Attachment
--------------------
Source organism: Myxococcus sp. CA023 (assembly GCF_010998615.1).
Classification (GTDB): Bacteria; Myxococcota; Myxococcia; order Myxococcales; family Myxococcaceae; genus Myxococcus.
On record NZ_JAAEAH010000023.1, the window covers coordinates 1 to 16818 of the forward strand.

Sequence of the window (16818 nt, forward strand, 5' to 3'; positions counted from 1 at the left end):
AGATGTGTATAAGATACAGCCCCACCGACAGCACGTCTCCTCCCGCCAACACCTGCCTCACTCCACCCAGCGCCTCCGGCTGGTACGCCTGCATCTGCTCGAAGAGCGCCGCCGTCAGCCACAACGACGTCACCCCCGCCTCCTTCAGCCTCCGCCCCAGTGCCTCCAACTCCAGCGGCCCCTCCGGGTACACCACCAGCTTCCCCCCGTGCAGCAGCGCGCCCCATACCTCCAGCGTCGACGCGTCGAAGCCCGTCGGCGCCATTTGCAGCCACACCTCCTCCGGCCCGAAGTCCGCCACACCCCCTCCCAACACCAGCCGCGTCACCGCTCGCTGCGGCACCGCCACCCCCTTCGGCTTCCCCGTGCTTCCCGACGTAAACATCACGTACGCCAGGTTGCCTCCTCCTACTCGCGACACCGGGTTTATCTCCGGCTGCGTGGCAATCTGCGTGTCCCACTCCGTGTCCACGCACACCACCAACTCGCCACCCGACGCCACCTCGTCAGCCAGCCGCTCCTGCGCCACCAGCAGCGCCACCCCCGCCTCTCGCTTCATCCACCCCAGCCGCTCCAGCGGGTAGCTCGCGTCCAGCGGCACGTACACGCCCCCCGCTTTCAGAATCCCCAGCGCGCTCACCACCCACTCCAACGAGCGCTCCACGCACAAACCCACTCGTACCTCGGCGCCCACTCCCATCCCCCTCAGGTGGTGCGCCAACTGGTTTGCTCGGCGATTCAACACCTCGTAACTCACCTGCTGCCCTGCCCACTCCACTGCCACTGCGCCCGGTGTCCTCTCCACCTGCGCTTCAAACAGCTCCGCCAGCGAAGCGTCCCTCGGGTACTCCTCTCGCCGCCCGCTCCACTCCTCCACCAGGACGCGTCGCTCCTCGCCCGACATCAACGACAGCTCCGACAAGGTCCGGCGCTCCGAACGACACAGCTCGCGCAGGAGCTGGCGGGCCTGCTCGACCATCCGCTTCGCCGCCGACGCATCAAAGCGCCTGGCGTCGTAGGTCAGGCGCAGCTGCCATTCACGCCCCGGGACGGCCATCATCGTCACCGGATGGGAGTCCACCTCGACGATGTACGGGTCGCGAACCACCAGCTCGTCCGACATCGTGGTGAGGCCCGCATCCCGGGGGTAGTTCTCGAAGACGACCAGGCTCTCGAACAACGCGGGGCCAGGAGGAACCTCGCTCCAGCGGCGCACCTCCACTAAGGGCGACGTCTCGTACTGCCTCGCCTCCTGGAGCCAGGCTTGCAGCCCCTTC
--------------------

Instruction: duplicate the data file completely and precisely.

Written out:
Source organism: Myxococcus sp. CA023 (assembly GCF_010998615.1).
Classification (GTDB): Bacteria; Myxococcota; Myxococcia; order Myxococcales; family Myxococcaceae; genus Myxococcus.
On record NZ_JAAEAH010000023.1, the window covers coordinates 1 to 16818 of the forward strand.

Sequence of the window (16818 nt, forward strand, 5' to 3'; positions counted from 1 at the left end):
AGATGTGTATAAGATACAGCCCCACCGACAGCACGTCTCCTCCCGCCAACACCTGCCTCACTCCACCCAGCGCCTCCGGCTGGTACGCCTGCATCTGCTCGAAGAGCGCCGCCGTCAGCCACAACGACGTCACCCCCGCCTCCTTCAGCCTCCGCCCCAGTGCCTCCAACTCCAGCGGCCCCTCCGGGTACACCACCAGCTTCCCCCCGTGCAGCAGCGCGCCCCATACCTCCAGCGTCGACGCGTCGAAGCCCGTCGGCGCCATTTGCAGCCACACCTCCTCCGGCCCGAAGTCCGCCACACCCCCTCCCAACACCAGCCGCGTCACCGCTCGCTGCGGCACCGCCACCCCCTTCGGCTTCCCCGTGCTTCCCGACGTAAACATCACGTACGCCAGGTTGCCTCCTCCTACTCGCGACACCGGGTTTATCTCCGGCTGCGTGGCAATCTGCGTGTCCCACTCCGTGTCCACGCACACCACCAACTCGCCACCCGACGCCACCTCGTCAGCCAGCCGCTCCTGCGCCACCAGCAGCGCCACCCCCGCCTCTCGCTTCATCCACCCCAGCCGCTCCAGCGGGTAGCTCGCGTCCAGCGGCACGTACACGCCCCCCGCTTTCAGAATCCCCAGCGCGCTCACCACCCACTCCAACGAGCGCTCCACGCACAAACCCACTCGTACCTCGGCGCCCACTCCCATCCCCCTCAGGTGGTGCGCCAACTGGTTTGCTCGGCGATTCAACACCTCGTAACTCACCTGCTGCCCTGCCCACTCCACTGCCACTGCGCCCGGTGTCCTCTCCACCTGCGCTTCAAACAGCTCCGCCAGCGAAGCGTCCCTCGGGTACTCCTCTCGCCGCCCGCTCCACTCCTCCACCAGGACGCGTCGCTCCTCGCCCGACATCAACGACAGCTCCGACAAGGTCCGGCGCTCCGAACGACACAGCTCGCGCAGGAGCTGGCGGGCCTGCTCGACCATCCGCTTCGCCGCCGACGCATCAAAGCGCCTGGCGTCGTAGGTCAGGCGCAGCTGCCATTCACGCCCCGGGACGGCCATCATCGTCACCGGATGGGAGTCCACCTCGACGATGTACGGGTCGCGAACCACCAGCTCGTCCGACATCGTGGTGAGGCCCGCATCCCGGGGGTAGTTCTCGAAGACGACCAGGCTCTCGAACAACGCGGGGCCAGGAGGAACCTCGCTCCAGCGGCGCACCTCCACTAAGGGCGACGTCTCGTACTGCCTCGCCTCCTGGAGCCAGGCTTGCAGCCCCTTC